Now to finish the engine so I can hear the difference in revving, I'm looking forward to starting this up and hearing the difference.

A nice bonus is the difference in primairy reduction.
SS50 originally has 16:69.
my 2plate system had a 17:67 reduction.
And the C110 has 15:70. this means the gearbox will make less revs, letting it shift easier.

90 valves

The valves for the 90 have been done.
Thinned down the shaft for the length it sticks into the port with full lift on the cam.
This means more space for fuel to get thru and a reduction in weight, this will help in the higher revs.
Also they have been ground into the seats to see where the contact is, and the edges sticking out have been removed and rounded to let fuel pass by the valve easier.

Also removed weight from the side of the valve that is in the combustion chamber, the loss in compression is minnimal, but you will notice the reduction in weight.

Sharp edges removed from the combution chamber.
Now only to wait for my titanium valve spring retainers to come in and then the engine can be completed.

Sunday, October 24, 2010

we're back

I've had a slight computer problem, but I'm back online now.

In the meantime I've recieved some nice packages in the post.
12" sidecar wheel I just couldn't let it pass me by.
Seen here next to the 16"front wheel of my dad's sidecar racer

You don't have much opportunities to get these, and it might look great on my dad's Oudshoorn BMW.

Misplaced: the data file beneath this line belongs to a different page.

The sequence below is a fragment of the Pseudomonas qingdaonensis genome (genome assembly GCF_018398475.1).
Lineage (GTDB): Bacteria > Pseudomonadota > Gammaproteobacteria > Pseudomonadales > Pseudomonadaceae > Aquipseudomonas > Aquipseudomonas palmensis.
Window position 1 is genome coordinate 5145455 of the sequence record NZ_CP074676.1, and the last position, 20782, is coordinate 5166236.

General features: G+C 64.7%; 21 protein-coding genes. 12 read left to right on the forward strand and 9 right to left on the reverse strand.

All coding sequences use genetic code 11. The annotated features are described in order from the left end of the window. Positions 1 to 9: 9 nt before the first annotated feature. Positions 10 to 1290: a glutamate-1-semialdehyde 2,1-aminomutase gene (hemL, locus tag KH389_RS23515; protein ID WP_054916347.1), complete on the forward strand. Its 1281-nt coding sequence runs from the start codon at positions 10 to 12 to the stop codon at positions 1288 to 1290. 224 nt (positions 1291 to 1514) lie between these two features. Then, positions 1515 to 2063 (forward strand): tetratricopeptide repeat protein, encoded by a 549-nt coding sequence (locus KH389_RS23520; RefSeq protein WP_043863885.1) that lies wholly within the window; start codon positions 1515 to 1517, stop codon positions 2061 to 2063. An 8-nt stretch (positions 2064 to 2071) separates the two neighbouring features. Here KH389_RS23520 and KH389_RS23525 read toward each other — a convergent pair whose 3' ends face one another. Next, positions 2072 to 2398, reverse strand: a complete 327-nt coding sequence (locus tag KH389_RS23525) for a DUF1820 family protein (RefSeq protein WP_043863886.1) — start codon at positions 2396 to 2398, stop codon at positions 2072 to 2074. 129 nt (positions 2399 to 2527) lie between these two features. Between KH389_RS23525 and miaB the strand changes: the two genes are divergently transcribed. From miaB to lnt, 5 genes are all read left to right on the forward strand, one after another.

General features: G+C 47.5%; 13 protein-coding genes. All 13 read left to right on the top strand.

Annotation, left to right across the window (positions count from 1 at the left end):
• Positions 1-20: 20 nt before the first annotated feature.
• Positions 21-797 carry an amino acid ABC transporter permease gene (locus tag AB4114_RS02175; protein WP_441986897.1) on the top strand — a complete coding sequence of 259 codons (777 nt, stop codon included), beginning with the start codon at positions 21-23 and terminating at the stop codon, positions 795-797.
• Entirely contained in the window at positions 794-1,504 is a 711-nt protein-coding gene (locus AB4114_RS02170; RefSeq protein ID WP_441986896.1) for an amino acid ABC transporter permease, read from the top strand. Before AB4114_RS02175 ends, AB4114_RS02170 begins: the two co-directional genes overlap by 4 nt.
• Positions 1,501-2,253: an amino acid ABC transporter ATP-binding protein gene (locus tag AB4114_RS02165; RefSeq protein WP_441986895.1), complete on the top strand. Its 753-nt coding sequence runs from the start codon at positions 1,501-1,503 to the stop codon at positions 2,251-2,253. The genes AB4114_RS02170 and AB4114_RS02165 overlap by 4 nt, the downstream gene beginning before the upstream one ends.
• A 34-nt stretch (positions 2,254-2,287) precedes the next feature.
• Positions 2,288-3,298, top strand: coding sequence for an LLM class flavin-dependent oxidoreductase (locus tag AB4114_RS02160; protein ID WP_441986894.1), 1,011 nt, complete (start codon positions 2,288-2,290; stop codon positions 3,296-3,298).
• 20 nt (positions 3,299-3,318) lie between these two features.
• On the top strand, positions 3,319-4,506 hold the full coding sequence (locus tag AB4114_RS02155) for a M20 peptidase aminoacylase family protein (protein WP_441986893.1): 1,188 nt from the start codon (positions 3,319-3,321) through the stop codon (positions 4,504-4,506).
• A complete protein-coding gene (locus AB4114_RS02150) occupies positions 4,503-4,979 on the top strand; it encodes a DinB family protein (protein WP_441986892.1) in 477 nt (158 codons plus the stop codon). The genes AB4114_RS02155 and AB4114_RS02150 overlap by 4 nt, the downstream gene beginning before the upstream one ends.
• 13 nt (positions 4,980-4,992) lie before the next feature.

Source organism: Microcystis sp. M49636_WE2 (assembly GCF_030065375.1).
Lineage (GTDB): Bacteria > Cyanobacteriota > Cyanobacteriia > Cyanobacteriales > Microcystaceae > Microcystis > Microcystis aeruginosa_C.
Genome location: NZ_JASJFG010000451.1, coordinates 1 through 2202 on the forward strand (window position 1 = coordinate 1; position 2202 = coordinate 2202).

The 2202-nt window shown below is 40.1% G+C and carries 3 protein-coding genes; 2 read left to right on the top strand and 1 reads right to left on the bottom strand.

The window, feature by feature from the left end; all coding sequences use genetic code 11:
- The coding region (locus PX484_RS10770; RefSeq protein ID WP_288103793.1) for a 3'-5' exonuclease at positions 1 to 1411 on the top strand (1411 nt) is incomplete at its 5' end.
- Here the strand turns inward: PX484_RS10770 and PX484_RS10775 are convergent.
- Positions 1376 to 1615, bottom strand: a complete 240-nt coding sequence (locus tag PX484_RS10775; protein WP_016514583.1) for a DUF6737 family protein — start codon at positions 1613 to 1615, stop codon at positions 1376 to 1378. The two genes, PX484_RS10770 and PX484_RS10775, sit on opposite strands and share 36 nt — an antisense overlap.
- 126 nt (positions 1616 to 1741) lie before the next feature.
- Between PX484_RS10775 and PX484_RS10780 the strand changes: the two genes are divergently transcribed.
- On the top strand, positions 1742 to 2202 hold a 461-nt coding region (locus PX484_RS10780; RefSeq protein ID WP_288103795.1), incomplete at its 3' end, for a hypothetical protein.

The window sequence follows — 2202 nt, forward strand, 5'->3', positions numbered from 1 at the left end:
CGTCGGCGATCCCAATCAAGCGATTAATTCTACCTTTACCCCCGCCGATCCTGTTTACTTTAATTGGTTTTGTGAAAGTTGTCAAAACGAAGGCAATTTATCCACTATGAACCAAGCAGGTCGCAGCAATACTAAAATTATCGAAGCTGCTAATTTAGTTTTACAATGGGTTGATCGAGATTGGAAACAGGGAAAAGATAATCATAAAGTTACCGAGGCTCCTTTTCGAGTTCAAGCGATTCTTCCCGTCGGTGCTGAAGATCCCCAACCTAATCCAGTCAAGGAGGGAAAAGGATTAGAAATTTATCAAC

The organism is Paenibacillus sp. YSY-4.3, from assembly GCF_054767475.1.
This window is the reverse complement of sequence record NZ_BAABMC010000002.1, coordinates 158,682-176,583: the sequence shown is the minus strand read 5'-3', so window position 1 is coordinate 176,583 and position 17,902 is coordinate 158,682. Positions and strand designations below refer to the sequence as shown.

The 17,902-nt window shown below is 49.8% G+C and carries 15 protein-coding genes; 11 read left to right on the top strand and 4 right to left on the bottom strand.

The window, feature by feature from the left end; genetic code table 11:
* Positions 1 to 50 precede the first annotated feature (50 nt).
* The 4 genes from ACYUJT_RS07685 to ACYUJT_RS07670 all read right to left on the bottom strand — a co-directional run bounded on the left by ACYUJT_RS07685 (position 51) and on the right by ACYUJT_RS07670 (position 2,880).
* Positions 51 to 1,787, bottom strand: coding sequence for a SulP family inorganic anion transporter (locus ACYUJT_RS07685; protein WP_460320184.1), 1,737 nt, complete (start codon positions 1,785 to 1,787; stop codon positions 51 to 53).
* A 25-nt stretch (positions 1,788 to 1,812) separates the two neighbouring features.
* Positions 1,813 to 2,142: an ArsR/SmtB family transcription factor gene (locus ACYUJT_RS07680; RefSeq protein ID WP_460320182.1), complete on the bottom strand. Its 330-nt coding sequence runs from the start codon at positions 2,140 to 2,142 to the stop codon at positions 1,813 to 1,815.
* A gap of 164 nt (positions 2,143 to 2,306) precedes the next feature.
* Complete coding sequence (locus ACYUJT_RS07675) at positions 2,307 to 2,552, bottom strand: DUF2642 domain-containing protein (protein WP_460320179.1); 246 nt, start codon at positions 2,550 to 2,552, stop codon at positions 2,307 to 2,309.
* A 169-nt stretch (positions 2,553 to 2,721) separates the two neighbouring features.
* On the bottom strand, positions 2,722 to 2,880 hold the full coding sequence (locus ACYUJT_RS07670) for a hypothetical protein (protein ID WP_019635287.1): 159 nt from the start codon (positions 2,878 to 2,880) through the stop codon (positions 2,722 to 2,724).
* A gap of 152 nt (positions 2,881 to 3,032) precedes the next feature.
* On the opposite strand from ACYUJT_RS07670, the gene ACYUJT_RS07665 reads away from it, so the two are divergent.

Also bought some nice carbs on ebay for my own BMW, because I'd like to determine the position of the throttle slide instead of it being "automatic" like in the original carbs.
These are 36mm BING off an R75/5.
But I will have to alter my footrests first or my foot will get jammed between the shifter pedal and the lower part of the float bowl.
This will be a winter project.

Today I checked the oil levels of the driveshaft, gearbox and final drive, because I had some leaks. Might be a seal put in backwards by a previous owner, this will be checked in winter, for now the levels are correct again.
But when working on the back, the broken rear fender began to really bother me.
The mudflap covered the damage, but I wanted to get rid of the flap because it made my bike look like an old geesers machine.
So I took the grinder and reworked the rear end.

Looking a lot more sporty now. I want to do more to it, but for that I would need to take out the fender, not something I want to do when I need to take the bike home again, or rather, it had to take me home again.

Saturday, October 2, 2010

screw-ons mounted

Today I mounted the new screw-ons.
here you can see a new one mounted and an old one still on the right (of the picture)

A lot of difference in the height and the angle, on my way home I allready found it a lot more comfortable.

Original throttle controls:

Drivers view:

Because I have a twin leading front brake off a CB125k1-5 my front brake cable has an 8mm ferrule, where an SS50 only has a 7mm ferrule. This was never a problem because I used CB-type levers and switches, but now my brakecable wouln't fit into SS50 type switches so I had to machine something to match an 8mm cable to a 7mm hole.

By the way, my old set of screw-ons is now for sale.